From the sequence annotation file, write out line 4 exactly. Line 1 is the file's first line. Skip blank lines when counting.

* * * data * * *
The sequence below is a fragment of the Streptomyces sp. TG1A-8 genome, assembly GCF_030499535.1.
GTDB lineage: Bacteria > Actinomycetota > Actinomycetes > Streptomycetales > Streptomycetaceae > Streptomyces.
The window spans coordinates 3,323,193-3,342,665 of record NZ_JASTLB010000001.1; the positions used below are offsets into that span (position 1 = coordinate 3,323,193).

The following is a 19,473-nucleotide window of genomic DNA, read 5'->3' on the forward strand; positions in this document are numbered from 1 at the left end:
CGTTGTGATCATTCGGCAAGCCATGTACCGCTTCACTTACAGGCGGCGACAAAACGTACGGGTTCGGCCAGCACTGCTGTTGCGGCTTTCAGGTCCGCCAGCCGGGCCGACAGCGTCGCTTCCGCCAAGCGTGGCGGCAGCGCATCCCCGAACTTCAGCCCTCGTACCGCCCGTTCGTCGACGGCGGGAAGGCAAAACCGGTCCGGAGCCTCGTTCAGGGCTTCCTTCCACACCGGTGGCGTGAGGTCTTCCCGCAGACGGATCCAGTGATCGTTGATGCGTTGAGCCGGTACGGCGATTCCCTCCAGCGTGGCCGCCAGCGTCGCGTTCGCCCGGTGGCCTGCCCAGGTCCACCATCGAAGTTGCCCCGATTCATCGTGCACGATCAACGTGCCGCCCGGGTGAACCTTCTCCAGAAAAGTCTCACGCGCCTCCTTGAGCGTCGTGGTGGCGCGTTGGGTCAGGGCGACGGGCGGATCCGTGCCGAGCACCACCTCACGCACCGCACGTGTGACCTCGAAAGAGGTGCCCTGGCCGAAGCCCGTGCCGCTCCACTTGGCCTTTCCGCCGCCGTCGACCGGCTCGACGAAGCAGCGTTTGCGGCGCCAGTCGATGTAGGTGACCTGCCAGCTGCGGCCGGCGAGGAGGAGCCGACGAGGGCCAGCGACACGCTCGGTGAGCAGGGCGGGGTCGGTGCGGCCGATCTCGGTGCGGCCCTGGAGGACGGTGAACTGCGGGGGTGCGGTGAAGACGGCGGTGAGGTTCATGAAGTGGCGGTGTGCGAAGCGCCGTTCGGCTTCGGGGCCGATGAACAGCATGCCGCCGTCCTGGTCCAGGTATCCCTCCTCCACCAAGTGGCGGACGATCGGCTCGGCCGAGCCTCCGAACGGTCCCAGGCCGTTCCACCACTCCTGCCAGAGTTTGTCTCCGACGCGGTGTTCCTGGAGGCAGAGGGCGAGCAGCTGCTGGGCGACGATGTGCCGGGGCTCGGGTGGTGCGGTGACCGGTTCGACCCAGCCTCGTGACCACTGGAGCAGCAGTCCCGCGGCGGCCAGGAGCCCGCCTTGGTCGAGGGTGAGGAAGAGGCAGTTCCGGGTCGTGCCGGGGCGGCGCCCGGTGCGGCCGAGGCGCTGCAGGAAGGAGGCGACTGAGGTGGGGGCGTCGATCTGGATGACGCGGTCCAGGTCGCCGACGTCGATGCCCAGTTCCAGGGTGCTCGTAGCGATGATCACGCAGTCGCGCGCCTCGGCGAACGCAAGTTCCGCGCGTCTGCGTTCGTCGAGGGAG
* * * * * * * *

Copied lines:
The following is a 19,473-nucleotide window of genomic DNA, read 5'->3' on the forward strand; positions in this document are numbered from 1 at the left end: